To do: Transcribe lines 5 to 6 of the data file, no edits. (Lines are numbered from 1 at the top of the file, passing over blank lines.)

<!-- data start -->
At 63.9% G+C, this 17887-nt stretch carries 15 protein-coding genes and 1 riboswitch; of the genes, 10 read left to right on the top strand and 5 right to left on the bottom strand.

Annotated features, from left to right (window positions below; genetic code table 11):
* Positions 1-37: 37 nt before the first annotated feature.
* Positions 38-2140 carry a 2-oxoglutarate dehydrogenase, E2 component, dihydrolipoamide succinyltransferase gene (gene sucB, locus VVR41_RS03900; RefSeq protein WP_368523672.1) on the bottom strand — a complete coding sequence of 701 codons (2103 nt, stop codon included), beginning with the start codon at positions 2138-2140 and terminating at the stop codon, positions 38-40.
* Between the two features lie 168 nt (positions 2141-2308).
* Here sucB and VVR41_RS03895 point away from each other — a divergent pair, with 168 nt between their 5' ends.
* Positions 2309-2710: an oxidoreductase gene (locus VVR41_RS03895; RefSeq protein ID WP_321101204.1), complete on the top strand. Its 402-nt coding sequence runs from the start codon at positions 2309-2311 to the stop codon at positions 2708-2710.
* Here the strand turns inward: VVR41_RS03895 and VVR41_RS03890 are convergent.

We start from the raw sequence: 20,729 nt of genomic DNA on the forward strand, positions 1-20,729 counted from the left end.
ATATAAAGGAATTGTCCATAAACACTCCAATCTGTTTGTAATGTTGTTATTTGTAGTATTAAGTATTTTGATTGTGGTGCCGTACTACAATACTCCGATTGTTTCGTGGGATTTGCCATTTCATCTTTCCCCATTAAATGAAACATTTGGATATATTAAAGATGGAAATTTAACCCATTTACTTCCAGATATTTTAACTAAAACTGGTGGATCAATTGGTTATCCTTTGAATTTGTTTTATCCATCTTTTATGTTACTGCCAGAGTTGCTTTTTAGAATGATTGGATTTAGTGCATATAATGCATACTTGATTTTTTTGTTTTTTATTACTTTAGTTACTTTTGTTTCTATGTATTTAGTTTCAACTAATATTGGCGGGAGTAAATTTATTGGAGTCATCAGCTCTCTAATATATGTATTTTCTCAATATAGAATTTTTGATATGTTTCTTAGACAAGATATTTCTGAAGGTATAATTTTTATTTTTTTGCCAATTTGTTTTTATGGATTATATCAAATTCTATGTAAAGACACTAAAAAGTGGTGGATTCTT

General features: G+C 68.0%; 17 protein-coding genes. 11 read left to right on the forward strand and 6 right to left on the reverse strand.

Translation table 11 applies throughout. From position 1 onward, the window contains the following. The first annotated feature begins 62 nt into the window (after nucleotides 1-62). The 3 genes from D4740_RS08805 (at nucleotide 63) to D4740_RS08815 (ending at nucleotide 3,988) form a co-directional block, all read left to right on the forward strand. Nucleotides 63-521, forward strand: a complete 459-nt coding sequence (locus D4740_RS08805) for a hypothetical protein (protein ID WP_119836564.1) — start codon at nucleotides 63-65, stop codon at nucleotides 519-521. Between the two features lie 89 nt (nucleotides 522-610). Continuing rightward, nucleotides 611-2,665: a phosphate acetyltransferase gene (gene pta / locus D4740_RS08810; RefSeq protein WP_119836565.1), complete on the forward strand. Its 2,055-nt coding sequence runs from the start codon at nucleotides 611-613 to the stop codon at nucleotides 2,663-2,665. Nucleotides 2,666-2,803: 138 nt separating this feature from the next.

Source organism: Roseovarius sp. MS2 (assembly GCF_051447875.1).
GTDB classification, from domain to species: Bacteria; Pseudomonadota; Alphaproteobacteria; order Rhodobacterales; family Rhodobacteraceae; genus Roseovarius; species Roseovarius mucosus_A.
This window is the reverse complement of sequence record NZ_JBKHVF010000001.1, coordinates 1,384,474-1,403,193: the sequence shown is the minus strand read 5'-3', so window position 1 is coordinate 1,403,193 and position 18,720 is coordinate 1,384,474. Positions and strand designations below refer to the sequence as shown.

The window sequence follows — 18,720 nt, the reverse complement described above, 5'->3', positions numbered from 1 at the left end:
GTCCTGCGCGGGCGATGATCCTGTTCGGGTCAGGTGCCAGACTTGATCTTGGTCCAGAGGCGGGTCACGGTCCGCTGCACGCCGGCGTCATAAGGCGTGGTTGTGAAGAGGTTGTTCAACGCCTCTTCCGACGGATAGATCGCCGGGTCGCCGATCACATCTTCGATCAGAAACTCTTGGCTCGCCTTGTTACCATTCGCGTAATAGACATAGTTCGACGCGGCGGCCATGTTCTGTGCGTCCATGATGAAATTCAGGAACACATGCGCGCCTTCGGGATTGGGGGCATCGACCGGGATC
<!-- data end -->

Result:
* Between the two features lie 168 nt (positions 2141-2308).
* Here sucB and VVR41_RS03895 point away from each other — a divergent pair, with 168 nt between their 5' ends.